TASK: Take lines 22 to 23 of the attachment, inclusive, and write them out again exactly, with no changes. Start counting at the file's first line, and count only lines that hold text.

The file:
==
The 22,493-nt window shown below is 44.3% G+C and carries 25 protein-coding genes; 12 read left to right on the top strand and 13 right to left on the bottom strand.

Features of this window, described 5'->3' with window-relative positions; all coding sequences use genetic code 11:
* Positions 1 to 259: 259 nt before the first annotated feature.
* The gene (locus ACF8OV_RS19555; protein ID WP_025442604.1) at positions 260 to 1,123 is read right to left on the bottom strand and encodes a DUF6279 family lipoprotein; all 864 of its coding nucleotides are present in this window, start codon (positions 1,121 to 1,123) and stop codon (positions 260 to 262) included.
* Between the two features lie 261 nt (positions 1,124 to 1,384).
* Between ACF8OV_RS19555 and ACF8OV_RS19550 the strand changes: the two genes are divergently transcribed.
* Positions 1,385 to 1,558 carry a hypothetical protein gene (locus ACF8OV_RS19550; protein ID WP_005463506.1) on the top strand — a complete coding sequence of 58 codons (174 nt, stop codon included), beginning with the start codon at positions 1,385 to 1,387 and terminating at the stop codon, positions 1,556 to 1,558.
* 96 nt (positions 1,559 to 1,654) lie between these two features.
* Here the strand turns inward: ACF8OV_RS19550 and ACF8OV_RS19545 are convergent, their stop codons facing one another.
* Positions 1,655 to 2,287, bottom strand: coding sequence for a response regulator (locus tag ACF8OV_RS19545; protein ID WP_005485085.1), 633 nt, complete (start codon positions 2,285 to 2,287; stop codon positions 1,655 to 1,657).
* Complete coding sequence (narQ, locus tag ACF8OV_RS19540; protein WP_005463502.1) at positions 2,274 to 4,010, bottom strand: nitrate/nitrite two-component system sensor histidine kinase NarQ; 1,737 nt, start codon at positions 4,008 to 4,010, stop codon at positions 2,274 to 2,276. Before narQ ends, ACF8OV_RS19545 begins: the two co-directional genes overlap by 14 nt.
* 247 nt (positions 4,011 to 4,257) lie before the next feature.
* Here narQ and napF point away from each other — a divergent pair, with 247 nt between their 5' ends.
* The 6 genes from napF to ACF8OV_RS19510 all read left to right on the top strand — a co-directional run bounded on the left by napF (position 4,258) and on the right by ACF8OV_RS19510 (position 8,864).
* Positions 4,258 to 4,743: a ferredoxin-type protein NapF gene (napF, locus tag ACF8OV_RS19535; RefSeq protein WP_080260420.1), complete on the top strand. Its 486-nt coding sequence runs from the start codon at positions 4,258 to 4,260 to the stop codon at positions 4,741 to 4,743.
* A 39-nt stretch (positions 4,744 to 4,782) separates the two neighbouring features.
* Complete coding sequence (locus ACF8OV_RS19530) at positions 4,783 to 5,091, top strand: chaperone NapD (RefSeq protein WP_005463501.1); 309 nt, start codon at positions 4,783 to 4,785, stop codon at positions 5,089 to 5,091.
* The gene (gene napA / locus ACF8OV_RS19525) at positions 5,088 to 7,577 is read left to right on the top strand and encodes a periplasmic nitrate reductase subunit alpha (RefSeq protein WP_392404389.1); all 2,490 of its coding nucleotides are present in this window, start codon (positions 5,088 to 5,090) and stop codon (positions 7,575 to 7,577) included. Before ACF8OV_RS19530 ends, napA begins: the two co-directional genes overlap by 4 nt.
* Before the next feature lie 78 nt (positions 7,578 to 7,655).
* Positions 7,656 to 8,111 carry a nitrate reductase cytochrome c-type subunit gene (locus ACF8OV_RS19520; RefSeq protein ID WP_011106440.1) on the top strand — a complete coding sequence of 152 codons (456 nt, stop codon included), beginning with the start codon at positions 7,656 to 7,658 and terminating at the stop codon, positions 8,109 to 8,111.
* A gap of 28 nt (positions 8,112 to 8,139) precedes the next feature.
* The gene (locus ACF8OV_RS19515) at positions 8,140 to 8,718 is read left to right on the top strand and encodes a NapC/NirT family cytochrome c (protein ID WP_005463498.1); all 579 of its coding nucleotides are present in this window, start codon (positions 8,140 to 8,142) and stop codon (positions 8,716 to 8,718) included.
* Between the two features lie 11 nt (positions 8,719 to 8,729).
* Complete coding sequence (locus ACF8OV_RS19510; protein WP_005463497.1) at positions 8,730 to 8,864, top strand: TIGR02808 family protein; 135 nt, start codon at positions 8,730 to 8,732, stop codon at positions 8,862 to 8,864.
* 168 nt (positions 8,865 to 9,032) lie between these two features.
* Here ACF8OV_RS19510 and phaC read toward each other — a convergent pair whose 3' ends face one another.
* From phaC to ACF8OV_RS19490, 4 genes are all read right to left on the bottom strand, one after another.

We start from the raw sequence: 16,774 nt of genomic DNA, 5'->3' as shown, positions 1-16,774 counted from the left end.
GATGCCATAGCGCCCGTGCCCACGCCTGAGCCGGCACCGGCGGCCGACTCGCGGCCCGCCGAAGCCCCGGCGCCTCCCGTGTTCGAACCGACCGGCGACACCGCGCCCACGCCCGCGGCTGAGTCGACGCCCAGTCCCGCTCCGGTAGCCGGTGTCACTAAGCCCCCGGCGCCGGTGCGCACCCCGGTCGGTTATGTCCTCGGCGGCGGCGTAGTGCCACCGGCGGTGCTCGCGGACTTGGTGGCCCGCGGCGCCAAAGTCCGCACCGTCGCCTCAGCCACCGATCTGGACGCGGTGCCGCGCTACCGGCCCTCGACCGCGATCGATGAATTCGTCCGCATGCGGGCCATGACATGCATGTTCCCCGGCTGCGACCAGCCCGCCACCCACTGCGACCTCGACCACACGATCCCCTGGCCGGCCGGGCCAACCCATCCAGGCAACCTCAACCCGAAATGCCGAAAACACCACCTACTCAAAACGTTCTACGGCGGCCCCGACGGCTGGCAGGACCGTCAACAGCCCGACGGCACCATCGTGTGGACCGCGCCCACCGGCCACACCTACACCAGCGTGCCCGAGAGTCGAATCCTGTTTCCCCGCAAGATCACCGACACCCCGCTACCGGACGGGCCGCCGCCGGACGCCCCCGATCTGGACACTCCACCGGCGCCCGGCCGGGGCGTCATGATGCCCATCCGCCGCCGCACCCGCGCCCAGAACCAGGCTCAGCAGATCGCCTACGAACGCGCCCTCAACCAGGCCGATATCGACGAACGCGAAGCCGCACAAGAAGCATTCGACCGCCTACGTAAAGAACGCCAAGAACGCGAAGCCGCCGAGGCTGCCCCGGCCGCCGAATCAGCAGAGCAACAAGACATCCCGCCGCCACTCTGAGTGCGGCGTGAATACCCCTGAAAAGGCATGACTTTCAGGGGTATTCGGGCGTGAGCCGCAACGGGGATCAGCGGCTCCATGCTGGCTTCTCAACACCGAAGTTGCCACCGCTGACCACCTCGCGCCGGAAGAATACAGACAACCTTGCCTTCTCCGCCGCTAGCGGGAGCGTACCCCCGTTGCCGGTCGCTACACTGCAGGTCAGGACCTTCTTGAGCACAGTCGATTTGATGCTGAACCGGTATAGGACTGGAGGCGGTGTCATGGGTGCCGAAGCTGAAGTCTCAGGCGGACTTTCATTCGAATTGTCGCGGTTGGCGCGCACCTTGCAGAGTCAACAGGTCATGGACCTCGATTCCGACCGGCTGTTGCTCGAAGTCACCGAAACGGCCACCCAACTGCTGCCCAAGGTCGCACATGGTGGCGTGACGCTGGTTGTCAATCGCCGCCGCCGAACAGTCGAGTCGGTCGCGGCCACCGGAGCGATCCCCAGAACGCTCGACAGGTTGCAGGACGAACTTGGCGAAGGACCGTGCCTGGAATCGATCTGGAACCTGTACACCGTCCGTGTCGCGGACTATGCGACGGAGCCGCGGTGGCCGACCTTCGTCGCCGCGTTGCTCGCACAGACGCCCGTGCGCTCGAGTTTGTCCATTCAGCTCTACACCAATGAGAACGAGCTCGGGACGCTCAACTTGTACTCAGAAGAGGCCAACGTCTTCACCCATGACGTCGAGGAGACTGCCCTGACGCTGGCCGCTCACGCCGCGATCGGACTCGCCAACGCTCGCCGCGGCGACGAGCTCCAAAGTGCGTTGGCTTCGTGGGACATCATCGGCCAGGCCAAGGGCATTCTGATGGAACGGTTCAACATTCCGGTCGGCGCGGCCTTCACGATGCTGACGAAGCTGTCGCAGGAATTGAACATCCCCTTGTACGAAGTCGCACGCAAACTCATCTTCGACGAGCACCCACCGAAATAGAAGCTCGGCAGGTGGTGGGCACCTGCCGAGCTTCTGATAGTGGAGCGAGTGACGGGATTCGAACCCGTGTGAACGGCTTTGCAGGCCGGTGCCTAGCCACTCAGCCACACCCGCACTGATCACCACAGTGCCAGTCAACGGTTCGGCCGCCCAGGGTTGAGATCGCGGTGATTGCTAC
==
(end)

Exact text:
* The gene (locus ACF8OV_RS19515) at positions 8,140 to 8,718 is read left to right on the top strand and encodes a NapC/NirT family cytochrome c (protein ID WP_005463498.1); all 579 of its coding nucleotides are present in this window, start codon (positions 8,140 to 8,142) and stop codon (positions 8,716 to 8,718) included.
* Between the two features lie 11 nt (positions 8,719 to 8,729).